December 2000 News

Ceasefire meaningless, say militant outfits

20 December 2000
The Hindu
B. Muralidhar Reddy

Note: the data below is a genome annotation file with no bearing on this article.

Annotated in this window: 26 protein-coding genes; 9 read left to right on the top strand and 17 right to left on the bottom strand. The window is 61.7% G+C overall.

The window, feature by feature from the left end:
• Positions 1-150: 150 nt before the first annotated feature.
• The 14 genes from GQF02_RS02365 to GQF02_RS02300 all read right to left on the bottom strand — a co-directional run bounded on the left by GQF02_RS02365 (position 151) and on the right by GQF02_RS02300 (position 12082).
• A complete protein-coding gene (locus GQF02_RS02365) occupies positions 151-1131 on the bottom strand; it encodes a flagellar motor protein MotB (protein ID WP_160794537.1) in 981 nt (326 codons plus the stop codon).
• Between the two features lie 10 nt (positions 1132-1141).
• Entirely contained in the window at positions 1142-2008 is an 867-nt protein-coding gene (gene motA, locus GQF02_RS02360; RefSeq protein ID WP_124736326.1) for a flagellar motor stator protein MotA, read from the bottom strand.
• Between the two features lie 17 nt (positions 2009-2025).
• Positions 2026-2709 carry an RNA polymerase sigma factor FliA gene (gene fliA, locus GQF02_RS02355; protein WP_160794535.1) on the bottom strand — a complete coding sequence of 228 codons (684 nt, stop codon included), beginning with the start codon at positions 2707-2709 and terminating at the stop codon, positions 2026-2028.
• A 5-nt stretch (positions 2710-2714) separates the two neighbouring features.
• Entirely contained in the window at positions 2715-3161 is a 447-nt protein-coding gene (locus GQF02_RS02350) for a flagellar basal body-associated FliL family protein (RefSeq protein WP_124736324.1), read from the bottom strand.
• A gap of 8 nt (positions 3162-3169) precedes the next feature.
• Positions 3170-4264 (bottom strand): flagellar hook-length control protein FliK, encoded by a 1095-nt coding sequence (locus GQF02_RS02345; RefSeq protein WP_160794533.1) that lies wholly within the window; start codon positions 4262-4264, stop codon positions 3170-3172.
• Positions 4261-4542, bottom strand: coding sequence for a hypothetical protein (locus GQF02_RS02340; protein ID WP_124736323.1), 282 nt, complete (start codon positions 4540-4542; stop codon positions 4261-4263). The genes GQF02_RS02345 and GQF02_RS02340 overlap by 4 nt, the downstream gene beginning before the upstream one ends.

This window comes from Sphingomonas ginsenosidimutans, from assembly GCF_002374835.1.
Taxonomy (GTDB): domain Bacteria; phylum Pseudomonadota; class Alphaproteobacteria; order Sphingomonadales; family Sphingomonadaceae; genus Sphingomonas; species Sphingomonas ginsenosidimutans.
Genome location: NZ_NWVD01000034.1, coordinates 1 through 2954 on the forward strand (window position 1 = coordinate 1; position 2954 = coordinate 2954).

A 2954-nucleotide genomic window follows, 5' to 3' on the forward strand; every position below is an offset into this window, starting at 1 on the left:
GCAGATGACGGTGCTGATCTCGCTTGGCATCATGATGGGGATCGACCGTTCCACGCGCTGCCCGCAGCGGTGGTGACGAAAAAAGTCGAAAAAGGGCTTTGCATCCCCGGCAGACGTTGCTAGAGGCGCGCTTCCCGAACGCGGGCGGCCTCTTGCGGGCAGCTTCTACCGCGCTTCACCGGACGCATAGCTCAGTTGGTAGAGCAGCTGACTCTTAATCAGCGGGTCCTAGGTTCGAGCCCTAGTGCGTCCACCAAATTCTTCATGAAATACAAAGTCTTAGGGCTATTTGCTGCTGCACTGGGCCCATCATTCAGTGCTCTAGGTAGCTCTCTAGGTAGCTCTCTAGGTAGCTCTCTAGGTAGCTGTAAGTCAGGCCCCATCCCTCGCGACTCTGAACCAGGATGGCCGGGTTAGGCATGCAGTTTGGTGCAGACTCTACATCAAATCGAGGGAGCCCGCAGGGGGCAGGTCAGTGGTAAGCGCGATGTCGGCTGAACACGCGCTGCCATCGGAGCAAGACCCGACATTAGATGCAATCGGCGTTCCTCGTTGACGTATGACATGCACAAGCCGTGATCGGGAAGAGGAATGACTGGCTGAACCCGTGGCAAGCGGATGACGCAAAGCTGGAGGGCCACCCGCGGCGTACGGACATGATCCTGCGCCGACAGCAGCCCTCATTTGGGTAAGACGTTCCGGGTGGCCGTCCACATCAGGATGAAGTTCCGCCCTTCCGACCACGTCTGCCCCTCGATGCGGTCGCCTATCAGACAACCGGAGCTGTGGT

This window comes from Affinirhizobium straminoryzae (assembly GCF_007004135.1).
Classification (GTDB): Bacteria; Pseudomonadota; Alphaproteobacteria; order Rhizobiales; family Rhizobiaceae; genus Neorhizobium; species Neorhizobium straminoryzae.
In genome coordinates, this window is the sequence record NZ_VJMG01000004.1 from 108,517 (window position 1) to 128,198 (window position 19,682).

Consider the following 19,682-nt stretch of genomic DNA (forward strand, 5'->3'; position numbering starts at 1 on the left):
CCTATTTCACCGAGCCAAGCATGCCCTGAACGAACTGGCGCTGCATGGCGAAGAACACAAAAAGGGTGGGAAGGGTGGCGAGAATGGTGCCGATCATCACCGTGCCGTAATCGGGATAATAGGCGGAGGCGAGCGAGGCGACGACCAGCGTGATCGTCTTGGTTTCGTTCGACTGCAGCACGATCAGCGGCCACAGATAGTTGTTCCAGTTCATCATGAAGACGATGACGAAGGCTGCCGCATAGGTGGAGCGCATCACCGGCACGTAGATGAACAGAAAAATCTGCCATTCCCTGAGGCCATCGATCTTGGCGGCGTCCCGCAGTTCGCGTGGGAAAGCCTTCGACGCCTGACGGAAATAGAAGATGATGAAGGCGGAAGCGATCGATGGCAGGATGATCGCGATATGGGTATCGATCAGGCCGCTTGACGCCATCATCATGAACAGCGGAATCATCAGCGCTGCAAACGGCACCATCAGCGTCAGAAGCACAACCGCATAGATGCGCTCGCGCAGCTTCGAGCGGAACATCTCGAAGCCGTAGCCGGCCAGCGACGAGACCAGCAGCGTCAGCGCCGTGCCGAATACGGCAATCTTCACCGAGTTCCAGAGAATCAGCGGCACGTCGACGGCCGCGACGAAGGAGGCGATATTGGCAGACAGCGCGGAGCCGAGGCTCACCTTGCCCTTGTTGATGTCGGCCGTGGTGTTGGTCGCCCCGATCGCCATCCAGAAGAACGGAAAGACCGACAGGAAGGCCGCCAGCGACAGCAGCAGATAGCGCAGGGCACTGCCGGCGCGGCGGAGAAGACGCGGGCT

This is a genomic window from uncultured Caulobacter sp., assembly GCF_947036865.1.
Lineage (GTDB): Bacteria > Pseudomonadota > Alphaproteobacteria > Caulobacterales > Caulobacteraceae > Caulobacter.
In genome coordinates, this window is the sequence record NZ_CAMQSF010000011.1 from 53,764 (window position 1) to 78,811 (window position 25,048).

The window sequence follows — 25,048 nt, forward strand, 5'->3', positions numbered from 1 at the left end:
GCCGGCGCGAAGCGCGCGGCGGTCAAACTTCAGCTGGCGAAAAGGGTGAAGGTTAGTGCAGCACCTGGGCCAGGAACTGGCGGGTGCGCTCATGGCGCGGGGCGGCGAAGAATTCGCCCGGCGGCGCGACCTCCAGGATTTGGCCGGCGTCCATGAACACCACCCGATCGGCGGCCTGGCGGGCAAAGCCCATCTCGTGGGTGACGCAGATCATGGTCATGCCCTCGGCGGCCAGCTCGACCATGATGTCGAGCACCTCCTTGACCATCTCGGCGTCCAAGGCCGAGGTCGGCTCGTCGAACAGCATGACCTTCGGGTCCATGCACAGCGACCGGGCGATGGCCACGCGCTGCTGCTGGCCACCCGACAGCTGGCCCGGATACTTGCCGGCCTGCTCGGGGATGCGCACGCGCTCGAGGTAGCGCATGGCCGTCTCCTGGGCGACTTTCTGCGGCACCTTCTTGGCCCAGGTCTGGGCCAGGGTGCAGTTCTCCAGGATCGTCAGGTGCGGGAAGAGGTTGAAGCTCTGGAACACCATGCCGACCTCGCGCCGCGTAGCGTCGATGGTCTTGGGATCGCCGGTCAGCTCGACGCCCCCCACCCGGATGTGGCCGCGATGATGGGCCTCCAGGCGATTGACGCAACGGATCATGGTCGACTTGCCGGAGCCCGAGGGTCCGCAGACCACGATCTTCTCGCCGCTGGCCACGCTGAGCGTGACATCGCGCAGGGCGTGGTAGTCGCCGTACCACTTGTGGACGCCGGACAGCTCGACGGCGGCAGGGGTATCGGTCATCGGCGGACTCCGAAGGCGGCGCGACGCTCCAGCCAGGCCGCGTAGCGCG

ISLAMABAD: The announcement of the Prime Minister, Mr. Atal Behari Vajpayee, extending the Kashmir ceasefire by another month has evoked a lukewarm to hostile response from the Pakistan Government and Pak.-based militant organisations. While the Pakistan Foreign Office spokesman preferred to wait to look at the fine print of the Indian announcement, the militant organisations have denounced it as a meaningless exercise unless followed by concrete steps towards resolution of the Kashmir dispute. The Pakistan Foreign Office spokesman, Mr. Riaz Mohammad Khan, said it was too early for Islamabad to react to the announcement and the decision needed careful consideration. ''We have to see this statement because usually the Indian statements have all kinds of conditionalities,'' he said refraining from making any comment on the announcement. A day after the first ceasefire announcement by Mr. Vajpayee on November 19, Pakistan reaction was it was no more than tactical short-term offer to impose a military solution to the Kashmir conflict. But more than a week later Pakistan chose to respond positively by its declaration to observe ''maximum restraint'' on the LoC and invited the Executive of the All Parties Hurriyat Conference (APHC) to Islamabad for discussions. Indications are sooner than later Pakistan would welcome the extension of the ceasefire and reciprocate the gesture. Unlike India, which originally intended to cease operations during the Ramazan period, Pakistan had not put any time frame for ''maximum restraint'' on the border. In contrast to the cautious approach of the Foreign Office the Hizb-ul-Mujahideen deemed the extension as a futile exercise unless India was prepared to follow it up with concrete steps towards resolution of the Kashmir problem. The Hizb spokesman, Mr. Salim Hashmi, reiterated the three point agenda of his organisation to accept and respond to the ceasefire. The points being India must concede Kashmir as a disputed territory; should agree for tripartite talks and leave it to the Kashmiris to decide their future. Mr. Hashmi claimed that even as the ceasefire is in vogue, the security personnel in Kashmir were conducting seize-and-search operations and targeting innocent people. Another militant organisation, Lashkar-e-Toiba, saw little meaning in the extension of the ceasefire and said that it was only meant to give much needed to the ''weary and tired'' personnel of the Indian forces. The Lashkar spokesman, Mr. Yahya Mujaheed, said his organisation would continue its operations in Kashmir. The Jammu and Kashmir Liberation Front Chairman, Mr. Amanullah Khan, said his organisation is prepared to welcome the extension ''conditionally'' and would expect India to initiate some practical steps leading to resolution of the Kashmir dispute.

 

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